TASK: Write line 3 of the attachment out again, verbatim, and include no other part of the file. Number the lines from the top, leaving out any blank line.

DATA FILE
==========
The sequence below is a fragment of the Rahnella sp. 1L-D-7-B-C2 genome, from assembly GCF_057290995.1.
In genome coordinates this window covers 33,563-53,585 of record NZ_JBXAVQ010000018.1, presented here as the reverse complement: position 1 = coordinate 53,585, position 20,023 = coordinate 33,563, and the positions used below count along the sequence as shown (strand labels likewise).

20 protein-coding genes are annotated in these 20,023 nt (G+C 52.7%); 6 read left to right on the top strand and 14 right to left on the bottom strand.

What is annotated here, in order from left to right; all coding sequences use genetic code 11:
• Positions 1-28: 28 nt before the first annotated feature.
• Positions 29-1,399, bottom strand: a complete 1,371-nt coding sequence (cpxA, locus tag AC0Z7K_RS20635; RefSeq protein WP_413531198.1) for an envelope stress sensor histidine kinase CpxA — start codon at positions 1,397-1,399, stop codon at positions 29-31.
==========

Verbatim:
20 protein-coding genes are annotated in these 20,023 nt (G+C 52.7%); 6 read left to right on the top strand and 14 right to left on the bottom strand.